McLaren aim to close the gap on Red Bull at Turkey GP

By Sarah HoltBBC Sport

McLaren are confident that they will again challenge pacesetters Red Bull at this weekend's Turkish Grand Prix.

McLaren hope an updated car will help Lewis Hamilton, who won in China, and team-mate Jenson Button eat into their rivals' pace advantage.

"We'll continue to be competitive," stressed McLaren chief race engineer Phil Prew.

"Were between three tenths and half a second off the pace of Red Bull and that is the gap we're aiming to close."

Hamilton's victory in Shanghai took the Englishman to within 21 points of Red Bull driver Sebastian Vettel's championship lead with Button a further nine points back in third.

The three-week break has given all 12 Formula 1 teams a chance to plot further upgrades for the European leg of the season which begins in the cross-continental city of Istanbul this weekend.

McLaren boss Martin Whitmarsh said the team would be arriving in Istanbul with a "number of small modifications" after a decent spell back at their Woking headquarters.

"It gave us a good opportunity to reflect on our performance and to push forward the developments which have come out of that analysis," Prew added.

"We've also had both the race drivers in for technical debriefings to further understand where our performance is.

"There is continual improvement to be made in all areas.

"We don't have the fastest car at the moment and Red Bull are still the team that we are aiming to close the gap on.

"We're adding upgrades to the car in Turkey which we're hoping will help us do that.

"The difference between the cars varies from track to track and Turkey should be a reasonably strong track for ourselves."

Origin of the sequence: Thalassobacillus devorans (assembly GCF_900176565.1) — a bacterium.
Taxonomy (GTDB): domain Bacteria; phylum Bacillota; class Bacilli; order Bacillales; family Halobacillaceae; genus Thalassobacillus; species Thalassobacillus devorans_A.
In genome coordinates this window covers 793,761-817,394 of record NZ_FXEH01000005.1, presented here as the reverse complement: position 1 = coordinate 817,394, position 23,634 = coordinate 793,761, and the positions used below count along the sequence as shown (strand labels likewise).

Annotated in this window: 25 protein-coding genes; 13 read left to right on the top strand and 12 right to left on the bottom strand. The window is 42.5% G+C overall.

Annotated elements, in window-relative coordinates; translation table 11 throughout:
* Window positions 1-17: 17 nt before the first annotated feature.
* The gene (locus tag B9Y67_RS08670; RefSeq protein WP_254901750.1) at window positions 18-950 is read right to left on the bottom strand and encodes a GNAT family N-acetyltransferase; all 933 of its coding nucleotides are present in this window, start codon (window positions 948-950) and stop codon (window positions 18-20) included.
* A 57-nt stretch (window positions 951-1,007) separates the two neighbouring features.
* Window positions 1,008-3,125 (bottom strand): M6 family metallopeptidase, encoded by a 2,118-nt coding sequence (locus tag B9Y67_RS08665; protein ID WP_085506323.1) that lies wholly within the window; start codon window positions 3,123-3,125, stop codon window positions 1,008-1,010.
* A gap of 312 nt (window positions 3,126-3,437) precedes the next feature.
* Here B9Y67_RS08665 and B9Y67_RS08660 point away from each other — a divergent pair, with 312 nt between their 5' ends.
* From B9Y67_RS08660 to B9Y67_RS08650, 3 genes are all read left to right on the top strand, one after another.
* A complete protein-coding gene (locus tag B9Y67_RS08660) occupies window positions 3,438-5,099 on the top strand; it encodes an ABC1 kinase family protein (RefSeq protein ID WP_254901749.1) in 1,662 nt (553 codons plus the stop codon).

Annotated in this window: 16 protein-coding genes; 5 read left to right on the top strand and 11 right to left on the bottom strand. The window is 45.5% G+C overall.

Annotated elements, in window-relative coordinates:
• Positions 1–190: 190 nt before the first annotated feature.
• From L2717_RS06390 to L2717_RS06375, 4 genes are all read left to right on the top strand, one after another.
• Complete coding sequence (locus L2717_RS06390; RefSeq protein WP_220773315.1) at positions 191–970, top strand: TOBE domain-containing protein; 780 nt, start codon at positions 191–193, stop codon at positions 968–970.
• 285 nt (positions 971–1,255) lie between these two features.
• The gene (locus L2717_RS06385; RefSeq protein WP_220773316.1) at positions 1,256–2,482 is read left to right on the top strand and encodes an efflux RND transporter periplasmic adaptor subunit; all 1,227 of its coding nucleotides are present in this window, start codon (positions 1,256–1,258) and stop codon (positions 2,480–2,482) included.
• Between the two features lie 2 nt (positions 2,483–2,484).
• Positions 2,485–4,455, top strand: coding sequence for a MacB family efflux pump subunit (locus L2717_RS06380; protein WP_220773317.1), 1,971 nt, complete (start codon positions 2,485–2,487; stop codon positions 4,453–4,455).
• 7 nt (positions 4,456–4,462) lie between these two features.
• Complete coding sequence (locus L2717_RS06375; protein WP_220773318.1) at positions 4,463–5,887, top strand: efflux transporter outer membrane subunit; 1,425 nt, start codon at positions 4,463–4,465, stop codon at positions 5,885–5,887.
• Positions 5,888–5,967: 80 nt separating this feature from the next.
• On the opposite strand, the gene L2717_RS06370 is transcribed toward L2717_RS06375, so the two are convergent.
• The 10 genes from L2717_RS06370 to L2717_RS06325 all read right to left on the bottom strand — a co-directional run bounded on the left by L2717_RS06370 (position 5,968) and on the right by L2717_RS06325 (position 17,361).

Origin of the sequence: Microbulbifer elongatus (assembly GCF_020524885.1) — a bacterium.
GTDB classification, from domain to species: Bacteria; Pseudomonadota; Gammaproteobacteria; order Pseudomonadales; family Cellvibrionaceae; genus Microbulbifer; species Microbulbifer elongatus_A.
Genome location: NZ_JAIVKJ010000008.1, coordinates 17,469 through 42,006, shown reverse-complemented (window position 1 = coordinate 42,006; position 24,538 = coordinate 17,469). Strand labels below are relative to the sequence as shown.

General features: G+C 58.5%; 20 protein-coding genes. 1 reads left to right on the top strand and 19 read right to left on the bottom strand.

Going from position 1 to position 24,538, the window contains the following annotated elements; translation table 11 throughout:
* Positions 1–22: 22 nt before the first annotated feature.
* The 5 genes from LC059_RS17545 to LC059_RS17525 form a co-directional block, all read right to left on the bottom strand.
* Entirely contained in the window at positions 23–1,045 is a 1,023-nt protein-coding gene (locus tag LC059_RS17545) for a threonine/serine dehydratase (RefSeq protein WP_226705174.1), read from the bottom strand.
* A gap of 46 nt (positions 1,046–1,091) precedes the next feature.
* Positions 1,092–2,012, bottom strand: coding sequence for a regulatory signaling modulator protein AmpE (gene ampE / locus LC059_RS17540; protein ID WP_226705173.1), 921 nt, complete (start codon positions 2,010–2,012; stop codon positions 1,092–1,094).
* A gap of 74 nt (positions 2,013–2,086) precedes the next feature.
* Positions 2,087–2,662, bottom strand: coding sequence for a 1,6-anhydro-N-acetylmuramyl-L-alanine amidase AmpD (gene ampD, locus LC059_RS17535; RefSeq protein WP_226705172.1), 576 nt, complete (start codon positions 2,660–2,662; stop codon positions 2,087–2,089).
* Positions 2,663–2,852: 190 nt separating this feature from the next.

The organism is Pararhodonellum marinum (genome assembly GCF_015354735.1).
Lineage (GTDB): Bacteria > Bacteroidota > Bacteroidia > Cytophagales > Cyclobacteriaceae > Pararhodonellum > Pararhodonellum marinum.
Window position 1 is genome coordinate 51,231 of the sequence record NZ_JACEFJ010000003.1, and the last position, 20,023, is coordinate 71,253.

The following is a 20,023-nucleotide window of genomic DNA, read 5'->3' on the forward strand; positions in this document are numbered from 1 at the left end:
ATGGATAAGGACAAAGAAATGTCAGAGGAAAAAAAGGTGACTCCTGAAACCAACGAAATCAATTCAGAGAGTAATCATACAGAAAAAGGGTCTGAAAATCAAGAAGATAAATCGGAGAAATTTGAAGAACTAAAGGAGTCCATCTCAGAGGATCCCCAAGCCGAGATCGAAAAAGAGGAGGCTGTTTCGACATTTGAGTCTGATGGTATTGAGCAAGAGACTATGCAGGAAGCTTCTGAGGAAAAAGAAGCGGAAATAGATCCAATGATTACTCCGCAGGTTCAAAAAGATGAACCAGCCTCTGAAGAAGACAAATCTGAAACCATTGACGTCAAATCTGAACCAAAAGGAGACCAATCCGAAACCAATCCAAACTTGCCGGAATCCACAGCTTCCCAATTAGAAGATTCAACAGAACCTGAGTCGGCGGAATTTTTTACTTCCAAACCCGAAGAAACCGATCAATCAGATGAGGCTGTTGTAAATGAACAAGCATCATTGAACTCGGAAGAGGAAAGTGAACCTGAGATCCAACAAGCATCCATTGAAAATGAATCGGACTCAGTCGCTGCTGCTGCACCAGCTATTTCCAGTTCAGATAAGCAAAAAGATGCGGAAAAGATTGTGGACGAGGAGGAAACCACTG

Vettel has taken a cleansweep of pole positions in 2011 and at the last race in Shanghai Button was the world champion's closest challenger, 0.7secs shy of the German's pace.

While Hamilton broke Vettel's winning streak with victory in Shanghai, Prew said that McLaren are still trying to understand why Red Bull remain untouchable in terms of pure pace.

"I think tyre optimisation may be one area, and the use of elaborate engine modes may be another - with the generation of downforce being highly influenced by the exhaust flows," Prew continued.

"There are many reasons why it may exist and we are aiming to improve our performance in qualifying and the race, and hopefully close in both areas."

Hamilton defeated Vettel in China thanks to a brilliant getaway off the line and a clever strategy that resulted in the 2008 champion making the most of a fresh set of tyres after taking one more pit stop than Vettel.

BBC commentator Martin Brundle explained: "It was a spectacular success for McLaren but let us not forget that, despite a wrong strategy call, Vettel still finished a close second to Hamilton, with [team-mate Mark] Webber closing in very hard."

With the new Pirelli tyres expected to be pushed even harder at Istanbul Park than at the opening three races, Prew said that strategy and tyre management will be a defining factor this weekend.

"The degradation and the wear on both the soft and hard tyres will be a challenge at this race as it's a very demanding circuit," Prew added.

"We are still learning about the tyres to be honest. Every time we go to a new track we are seeing slightly different performance profiles.

"We have to be a bit more dynamic on the pit wall than we were in the past but we have a strong team who are working specifically to optimise the strategy of both cars."

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